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Appeals court says residents can sue owner of Cheswick power station |

Appeals court says residents can sue owner of Cheswick power station

Brian Bowling
| Tuesday, August 20, 2013 11:06 a.m

When Kristie Bell bought her Springdale home in 2008, she realized it was close to the Cheswick power plant and asked company officials about the plant’s visible plume.

“They said it was just water vapor, steam,” she said. “Steam that has stuff floating in it?”

Bell and Joan Luppe sued GenOn Power Midwest LP in April 2012 on behalf of residents living within one mile of the 570-megawatt, coal-fired power plant who contend it causes a nuisance because particulate matter and white fly ash land on their properties and it emits cancer-causing chemicals.

The 3rd U.S. Circuit Court of Appeals on Tuesday overturned a lower-court decision dismissing the case.

The ruling is significant because it means the residents can pursue property damage claims against the plant owner even though it is complying with state and federal air regulations.

NRG Energy bought parent company GenOn Energy Inc. last year. NRG energy spokesman Dave Gaier said the company is reviewing the decision.

James DePasquale, the lawyer for the plaintiffs, said he hopes to bring the case to trial soon.

“We have to get the class designated and then start discovery and then get a trial date,” he said.

Bell is happy with the decision, which gives her and about 1,500 other property owners a chance to obtain an injunction against and damages from NRG Energy Inc.

“I just want everyone to do the right thing,” she said.

The utility argued in court that it is extensively regulated and that regulatory framework leaves “no room for private litigants, trial judges or juries” to second-guess regulators’ decisions.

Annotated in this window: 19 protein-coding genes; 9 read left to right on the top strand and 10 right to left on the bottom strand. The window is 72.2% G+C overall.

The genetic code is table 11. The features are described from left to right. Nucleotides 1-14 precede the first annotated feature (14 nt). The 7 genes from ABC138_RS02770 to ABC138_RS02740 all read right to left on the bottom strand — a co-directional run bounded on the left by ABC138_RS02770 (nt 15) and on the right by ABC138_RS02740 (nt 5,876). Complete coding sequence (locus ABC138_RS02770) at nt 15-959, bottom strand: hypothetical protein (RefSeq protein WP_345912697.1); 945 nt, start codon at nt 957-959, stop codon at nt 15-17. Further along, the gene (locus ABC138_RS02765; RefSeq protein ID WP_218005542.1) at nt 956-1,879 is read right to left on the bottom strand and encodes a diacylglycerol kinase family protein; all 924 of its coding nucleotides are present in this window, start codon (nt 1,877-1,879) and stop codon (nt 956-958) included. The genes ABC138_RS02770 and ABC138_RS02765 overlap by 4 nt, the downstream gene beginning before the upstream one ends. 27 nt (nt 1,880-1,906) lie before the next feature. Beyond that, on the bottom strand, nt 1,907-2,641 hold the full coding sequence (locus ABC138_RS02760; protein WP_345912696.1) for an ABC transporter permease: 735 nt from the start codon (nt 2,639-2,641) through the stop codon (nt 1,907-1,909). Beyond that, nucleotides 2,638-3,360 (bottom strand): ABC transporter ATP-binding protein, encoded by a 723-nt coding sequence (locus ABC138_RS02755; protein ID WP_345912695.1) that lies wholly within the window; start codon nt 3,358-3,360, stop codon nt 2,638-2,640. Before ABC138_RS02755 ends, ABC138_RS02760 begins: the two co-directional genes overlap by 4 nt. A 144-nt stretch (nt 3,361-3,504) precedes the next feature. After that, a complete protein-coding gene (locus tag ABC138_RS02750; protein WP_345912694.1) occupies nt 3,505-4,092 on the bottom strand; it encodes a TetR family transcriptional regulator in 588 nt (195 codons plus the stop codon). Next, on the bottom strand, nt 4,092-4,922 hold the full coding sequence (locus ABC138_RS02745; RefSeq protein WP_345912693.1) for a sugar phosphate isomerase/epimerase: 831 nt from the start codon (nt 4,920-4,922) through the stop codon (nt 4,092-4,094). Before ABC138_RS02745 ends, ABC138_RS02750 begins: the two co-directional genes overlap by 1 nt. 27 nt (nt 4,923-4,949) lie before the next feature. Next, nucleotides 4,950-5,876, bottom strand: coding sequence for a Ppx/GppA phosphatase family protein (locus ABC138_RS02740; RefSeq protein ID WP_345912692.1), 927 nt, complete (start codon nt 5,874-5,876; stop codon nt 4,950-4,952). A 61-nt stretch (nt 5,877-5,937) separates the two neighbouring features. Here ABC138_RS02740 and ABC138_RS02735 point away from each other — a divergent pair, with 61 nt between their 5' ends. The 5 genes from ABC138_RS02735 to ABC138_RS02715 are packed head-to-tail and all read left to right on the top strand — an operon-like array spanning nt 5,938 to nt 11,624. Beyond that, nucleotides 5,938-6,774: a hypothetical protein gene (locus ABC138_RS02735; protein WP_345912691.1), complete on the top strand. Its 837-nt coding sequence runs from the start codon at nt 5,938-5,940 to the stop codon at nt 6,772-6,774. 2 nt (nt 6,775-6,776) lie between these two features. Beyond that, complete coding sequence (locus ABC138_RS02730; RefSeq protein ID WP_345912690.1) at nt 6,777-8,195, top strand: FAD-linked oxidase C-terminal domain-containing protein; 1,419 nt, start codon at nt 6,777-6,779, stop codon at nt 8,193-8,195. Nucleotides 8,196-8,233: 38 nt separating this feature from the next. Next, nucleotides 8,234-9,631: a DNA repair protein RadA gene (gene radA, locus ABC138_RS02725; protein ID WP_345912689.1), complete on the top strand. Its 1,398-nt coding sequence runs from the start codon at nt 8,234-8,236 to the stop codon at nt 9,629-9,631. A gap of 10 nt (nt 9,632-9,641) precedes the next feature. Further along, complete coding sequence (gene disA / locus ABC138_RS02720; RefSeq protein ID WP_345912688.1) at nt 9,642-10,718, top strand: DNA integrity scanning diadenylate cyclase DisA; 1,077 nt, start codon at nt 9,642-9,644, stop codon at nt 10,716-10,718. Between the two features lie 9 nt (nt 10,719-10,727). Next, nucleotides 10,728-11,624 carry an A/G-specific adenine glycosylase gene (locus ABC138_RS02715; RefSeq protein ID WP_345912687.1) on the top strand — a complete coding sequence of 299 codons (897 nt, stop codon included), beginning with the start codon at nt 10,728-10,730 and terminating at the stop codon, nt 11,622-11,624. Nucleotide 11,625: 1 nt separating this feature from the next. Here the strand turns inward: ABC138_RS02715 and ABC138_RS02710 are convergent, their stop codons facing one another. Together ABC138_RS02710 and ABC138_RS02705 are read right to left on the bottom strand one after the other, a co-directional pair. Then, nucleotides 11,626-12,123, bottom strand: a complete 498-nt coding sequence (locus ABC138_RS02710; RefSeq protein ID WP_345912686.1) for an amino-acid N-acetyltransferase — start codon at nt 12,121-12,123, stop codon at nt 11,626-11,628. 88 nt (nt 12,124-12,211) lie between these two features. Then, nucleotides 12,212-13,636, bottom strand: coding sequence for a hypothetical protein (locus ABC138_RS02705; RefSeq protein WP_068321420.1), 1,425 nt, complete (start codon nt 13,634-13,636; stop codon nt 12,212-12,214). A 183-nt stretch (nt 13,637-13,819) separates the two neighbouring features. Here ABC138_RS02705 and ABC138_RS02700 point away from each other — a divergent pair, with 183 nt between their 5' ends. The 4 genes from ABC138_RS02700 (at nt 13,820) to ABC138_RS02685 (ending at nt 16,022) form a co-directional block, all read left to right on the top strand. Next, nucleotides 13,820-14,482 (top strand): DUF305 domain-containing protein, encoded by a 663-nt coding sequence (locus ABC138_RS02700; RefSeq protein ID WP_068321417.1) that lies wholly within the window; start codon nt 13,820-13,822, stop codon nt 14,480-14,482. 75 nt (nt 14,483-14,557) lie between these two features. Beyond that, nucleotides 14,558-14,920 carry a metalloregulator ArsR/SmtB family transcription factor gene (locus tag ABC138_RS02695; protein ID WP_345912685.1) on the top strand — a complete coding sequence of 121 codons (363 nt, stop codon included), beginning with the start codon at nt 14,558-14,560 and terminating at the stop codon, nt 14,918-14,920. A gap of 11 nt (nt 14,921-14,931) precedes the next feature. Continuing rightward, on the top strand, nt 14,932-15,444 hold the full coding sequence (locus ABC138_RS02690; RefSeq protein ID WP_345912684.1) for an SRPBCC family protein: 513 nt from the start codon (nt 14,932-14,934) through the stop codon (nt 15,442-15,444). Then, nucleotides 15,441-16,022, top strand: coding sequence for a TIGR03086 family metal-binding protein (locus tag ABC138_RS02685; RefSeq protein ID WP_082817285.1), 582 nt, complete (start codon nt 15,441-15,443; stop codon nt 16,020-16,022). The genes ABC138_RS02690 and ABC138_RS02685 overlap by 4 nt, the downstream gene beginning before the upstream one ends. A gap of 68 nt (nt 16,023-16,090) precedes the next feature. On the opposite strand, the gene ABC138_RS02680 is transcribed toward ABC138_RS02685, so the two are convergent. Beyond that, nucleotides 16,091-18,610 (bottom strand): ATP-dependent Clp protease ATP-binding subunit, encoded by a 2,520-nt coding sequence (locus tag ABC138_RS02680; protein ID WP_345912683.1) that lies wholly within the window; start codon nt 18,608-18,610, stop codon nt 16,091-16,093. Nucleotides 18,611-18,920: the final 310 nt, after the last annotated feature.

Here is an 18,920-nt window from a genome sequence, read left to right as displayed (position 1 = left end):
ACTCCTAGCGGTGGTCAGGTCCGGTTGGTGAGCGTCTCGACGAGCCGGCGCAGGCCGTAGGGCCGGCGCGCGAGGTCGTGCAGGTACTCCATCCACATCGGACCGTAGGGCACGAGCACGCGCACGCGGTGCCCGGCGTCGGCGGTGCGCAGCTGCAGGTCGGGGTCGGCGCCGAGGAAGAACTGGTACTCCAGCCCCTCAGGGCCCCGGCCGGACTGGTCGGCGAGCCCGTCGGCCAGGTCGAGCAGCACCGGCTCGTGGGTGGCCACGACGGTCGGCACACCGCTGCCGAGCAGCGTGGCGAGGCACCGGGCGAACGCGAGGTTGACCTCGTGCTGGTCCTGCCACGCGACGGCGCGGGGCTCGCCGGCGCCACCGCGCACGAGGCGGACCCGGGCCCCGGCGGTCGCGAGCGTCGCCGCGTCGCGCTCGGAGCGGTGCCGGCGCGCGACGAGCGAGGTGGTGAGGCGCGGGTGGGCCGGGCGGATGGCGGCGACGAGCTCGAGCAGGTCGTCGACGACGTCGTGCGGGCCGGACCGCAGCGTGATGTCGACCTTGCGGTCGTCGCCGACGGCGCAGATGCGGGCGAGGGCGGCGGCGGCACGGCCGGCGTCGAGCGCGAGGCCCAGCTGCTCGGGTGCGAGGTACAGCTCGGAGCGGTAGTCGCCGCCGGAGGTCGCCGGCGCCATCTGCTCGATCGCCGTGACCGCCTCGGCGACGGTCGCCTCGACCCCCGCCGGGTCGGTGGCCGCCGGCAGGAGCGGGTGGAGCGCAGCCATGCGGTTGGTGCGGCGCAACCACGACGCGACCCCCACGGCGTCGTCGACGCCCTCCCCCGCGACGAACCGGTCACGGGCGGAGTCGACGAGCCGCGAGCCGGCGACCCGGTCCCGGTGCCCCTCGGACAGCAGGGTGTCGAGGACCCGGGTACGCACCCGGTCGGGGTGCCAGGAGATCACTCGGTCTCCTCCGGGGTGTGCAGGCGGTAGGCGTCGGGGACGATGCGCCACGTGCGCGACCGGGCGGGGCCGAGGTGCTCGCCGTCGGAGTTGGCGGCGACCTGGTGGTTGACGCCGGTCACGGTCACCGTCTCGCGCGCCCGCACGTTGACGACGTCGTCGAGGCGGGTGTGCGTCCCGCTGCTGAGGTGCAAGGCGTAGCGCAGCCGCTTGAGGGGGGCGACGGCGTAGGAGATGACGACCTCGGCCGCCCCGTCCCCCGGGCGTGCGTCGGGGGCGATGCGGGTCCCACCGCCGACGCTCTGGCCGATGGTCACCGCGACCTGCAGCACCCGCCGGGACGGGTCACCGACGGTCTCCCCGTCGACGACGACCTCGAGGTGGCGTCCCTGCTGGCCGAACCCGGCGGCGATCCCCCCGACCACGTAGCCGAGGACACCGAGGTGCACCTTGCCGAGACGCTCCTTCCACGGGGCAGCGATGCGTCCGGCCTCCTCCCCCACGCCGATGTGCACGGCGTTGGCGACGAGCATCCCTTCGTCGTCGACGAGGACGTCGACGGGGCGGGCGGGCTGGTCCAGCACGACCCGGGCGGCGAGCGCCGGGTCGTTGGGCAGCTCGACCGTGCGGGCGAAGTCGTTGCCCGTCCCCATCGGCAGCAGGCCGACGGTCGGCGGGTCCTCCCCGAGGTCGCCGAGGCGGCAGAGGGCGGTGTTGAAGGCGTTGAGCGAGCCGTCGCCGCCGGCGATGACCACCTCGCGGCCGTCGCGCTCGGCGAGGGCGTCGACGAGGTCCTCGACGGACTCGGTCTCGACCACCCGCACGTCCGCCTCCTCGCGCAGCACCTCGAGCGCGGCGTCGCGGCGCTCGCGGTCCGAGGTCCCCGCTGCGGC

U.S. District Judge Terrence McVerry agreed and dismissed the lawsuit in October.

In overturning McVerry’s decision, a three-judge appellate panel cited a Supreme Court ruling that the Clean Water Act set minimum protections and didn’t prevent lawsuits seeking higher standards.

The same holds true for the Clean Air Act, the panel ruled.

“It’s a good decision but not revolutionary,” said Joe Osborne, legal director at Group Against Smog and Pollution in Garfield.

Until McVerry’s ruling, most environmental plaintiff attorneys thought the lawsuits were valid, so the 3rd Circuit ruling just returns the case law to status quo, said Osborne and Emily A. Collins, a professor at the University of Pittsburgh’s Environmental Law Clinic.

The Utility Air Regulatory Group, which describes itself as an “unincorporated trade association” of electric utilities, intervened in the 3rd Circuit Case because of its concern over “the chaos that would almost certainly ensue if common law nuisance suits were to serve as the basis for regulation.”

The group and its lawyers could not be reached. A spokesman for the Edison Electric Institute, a nonprofit representing investor-owned electric utilities, declined comment.

Myron Arnowitt, state director of Clean Water Action, said he has heard complaints for years from people living near power plants.

“That certainly sounds like the right ruling to me,” he said. “The federal law is there to protect people from air pollution sources. It’s not meant to try to stop citizens from taking action because of air pollution problems.”

Brian Bowling is a Trib Total Media staff writer. Reach him at 412-325-4301 or Staff writers John Oravecz and Tim Puko contributed.

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